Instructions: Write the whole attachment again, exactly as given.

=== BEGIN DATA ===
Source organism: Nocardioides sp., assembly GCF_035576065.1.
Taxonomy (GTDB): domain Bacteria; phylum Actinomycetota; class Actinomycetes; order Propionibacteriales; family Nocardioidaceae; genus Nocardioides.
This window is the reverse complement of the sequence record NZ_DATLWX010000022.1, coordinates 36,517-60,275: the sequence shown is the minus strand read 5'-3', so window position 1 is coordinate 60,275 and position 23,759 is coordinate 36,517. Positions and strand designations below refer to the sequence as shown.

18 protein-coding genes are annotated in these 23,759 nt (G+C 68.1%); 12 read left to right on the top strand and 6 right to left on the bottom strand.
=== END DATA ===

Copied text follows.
Source organism: Nocardioides sp., assembly GCF_035576065.1.
Taxonomy (GTDB): domain Bacteria; phylum Actinomycetota; class Actinomycetes; order Propionibacteriales; family Nocardioidaceae; genus Nocardioides.
This window is the reverse complement of the sequence record NZ_DATLWX010000022.1, coordinates 36,517-60,275: the sequence shown is the minus strand read 5'-3', so window position 1 is coordinate 60,275 and position 23,759 is coordinate 36,517. Positions and strand designations below refer to the sequence as shown.

18 protein-coding genes are annotated in these 23,759 nt (G+C 68.1%); 12 read left to right on the top strand and 6 right to left on the bottom strand.